University of Vermont AAHS

EQUINE TOYS

By Nanci Falley
Lockhart, Texas

[reproduced from Spring 2003 issue of Caution:Horses]

All youngsters. love to play, be they human or animal, and equine foals are no different. Donkeys, mules or horses (and probably zebras) are happiest (and healthiest) when they are active and encouraged to move around. Toys can help keep them on the move by stimulating their interest and giving them something to play with. Given modern horsekeeping practices, it is often rare to have young equines in large pastures where they can thrive and grow like nature intended. More and more we see young equines brought into smaller pastures and paddocks which makes toys even more important.

One of the most popular equine toys is a ball - I search thrift stores and garage sales for used basketballs, soccer balls, beachballs. Somewhat deflated is not a problem as it gives the youngster a 'grip' so the ball can be carried. For obvious reasons you don't want a completely deflated ball, as it is the rolling action in a ball that makes it so appealing to the young equine. Of course, you can always purchase a new ball, or even one of the 'designed for horses' balls, but thrift shop and used balls work just as well at a fraction of the cost of new. Just toss the ball or balls into the paddock with one or more youngsters and watch the fun. (I had one weanling jack in a pen by himself last year, next to a pen with 2 residents, one donkey gelding and one horse colt. Both pens were supplied with balls. Well, the yearling devised a game all his own - he would take his ball, inch it up the fence from the ground with his nose and toss it over into the adjoining pen where the donkey gelding would grab it and take off, horse colt in hot pursuit. Then another ball would be put into position by the fence and the game continued. Meant extra work for the ball fetcher - me - but it gave the 'boys' hours of pleasure.)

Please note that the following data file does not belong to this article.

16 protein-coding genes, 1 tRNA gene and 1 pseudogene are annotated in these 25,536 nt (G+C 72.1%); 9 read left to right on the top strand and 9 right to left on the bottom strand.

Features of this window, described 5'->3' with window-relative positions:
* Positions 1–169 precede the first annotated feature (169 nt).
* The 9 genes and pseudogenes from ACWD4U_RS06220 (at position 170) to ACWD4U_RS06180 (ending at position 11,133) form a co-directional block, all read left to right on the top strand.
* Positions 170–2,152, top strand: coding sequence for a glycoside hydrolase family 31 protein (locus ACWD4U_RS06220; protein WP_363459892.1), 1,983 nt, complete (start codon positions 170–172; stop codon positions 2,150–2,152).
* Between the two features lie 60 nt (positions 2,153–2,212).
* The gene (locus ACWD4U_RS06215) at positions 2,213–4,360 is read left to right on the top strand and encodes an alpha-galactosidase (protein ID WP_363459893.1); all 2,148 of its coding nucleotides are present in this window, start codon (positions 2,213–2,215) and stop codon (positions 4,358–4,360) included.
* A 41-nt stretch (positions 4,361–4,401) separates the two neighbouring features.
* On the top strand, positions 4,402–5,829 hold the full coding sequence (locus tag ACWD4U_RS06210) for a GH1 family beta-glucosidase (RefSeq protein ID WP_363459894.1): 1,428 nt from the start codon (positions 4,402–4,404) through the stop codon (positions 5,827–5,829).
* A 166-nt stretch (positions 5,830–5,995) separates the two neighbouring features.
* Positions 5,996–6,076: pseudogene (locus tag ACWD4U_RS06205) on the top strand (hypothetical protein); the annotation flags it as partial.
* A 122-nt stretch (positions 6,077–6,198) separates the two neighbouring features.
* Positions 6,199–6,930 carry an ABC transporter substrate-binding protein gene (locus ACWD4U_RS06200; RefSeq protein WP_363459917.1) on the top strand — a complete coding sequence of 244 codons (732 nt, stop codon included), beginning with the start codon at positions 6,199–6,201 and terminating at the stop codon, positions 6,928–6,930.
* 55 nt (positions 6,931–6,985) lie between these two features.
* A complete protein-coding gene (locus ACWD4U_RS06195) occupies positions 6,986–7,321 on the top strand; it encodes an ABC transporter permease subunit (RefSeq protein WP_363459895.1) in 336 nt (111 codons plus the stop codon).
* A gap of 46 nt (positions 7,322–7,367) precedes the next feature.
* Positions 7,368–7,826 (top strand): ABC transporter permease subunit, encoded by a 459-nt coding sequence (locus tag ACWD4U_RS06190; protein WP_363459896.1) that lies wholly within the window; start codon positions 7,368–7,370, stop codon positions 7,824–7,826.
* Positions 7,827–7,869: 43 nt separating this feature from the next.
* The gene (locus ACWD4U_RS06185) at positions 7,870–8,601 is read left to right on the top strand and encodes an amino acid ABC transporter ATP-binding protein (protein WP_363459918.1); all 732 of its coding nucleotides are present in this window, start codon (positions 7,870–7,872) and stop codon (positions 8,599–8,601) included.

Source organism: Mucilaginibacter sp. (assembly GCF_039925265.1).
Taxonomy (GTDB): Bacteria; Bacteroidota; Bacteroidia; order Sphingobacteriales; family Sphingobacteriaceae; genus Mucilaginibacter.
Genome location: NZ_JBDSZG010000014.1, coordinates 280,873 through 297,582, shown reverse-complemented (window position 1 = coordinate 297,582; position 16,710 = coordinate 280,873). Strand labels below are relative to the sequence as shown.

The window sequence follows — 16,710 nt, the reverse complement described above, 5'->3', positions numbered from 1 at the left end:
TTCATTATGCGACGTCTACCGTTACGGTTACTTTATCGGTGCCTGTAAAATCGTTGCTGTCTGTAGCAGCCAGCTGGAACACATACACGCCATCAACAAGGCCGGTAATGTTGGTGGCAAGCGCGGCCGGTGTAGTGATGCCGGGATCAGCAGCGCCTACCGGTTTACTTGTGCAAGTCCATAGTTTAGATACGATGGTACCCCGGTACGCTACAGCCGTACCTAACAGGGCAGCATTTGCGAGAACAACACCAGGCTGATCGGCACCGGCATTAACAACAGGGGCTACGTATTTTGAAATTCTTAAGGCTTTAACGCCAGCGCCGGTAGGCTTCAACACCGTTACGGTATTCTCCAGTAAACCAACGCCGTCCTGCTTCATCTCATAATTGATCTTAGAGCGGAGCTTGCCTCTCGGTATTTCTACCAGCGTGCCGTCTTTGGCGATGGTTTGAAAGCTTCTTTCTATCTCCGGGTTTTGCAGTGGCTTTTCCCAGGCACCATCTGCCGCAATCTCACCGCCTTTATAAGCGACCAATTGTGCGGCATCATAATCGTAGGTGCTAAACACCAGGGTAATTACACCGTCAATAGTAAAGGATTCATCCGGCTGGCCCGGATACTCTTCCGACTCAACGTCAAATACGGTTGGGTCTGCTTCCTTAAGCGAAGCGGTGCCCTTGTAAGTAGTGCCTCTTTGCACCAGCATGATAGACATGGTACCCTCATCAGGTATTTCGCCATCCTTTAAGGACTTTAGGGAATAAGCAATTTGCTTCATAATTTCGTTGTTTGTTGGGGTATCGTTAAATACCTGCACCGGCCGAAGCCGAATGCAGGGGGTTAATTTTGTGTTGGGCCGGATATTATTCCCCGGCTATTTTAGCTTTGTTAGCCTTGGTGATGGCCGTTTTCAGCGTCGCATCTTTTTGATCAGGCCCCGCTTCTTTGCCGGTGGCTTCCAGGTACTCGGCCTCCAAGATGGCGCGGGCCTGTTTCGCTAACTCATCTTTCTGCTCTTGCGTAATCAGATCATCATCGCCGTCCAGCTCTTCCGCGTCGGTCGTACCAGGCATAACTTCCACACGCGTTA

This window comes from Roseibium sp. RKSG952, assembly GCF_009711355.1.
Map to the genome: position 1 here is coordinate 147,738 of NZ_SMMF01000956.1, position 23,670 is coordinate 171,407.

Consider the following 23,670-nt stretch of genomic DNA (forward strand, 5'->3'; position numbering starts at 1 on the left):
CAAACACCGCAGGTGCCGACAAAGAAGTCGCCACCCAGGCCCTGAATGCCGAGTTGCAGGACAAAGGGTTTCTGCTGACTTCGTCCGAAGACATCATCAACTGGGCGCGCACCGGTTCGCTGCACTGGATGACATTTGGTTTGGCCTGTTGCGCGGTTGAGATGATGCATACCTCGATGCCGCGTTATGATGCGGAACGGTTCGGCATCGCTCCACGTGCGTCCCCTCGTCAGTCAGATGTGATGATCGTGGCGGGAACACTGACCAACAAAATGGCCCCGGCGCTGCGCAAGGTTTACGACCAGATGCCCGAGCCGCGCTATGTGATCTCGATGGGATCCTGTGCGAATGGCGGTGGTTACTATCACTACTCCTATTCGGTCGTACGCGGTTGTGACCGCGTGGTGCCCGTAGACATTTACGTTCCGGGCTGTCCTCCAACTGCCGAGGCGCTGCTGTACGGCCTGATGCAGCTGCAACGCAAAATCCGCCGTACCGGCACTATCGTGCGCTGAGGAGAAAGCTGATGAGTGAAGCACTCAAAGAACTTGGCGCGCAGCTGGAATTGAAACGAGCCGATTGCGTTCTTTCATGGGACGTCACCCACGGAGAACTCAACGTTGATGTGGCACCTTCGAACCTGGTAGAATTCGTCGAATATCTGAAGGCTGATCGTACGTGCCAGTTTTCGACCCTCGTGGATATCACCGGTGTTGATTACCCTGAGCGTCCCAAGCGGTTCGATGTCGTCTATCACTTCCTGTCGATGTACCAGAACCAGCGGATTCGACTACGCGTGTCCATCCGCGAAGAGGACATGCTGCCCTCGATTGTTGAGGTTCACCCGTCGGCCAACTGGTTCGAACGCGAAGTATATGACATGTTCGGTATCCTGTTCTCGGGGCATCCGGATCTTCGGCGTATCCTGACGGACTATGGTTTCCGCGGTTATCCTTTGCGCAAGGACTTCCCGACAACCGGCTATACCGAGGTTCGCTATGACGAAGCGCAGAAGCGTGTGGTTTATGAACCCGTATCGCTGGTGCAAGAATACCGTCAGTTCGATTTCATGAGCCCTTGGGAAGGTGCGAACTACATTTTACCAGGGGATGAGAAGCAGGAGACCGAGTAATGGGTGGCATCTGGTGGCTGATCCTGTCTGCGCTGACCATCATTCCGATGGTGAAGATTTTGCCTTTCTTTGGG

Another toy that my donkeys and young horses are particularly fond of is old water hoses - approximately 10' long is a perfect length for them to play tug-of-war with or drag around creating something to be chased. I cut all the hardware off an old piece of hose which has outlived its usefulness and loop it over a handy fencepost for the youngster/s to discover on their own. Old lead ropes can be used in the same way - again, I'd take the hardware off them and tie knots in them for more purchase and toss them into the pen.

Medium sized limbs from trees are favorites of my equines - 6' to 8' long with all the sharp ends removed make fun toys be sure that the tree bark is not poisonous as they will skin the tree and eat the bark, so check with your county agent or other expert ahead of time.

Give the new equines plenty of time to acquaint themselves with the new toy/s - and never force the issue or you may have a youngster who avoids any contact with the new 'gremlin' in its pen. I prefer just placing the toy or toys in the pen and letting nature take its course - it may take days or weeks for discovery, but letting a young equine do things in its own time seems to me to be preferable over forcible introduction.

Another great thing about toys in the pens is that it keeps the youngsters from being quite so rough on their feed and water tubs and it gives them something to do which keeps them moving as nature intended.

Use your imagination AND your common sense - obviously you would not want to place anything in the pen which could injure the animal/s, so think before you act. Of all the toys mentioned above, balls are probably the safest although I personally have had no problems with any of the toys listed. Just be sure the balls are large enough not to be swallowed - and strong enough to withstand blows from hooves and teeth.


Return to Top of This Page
Return to Horse Training Page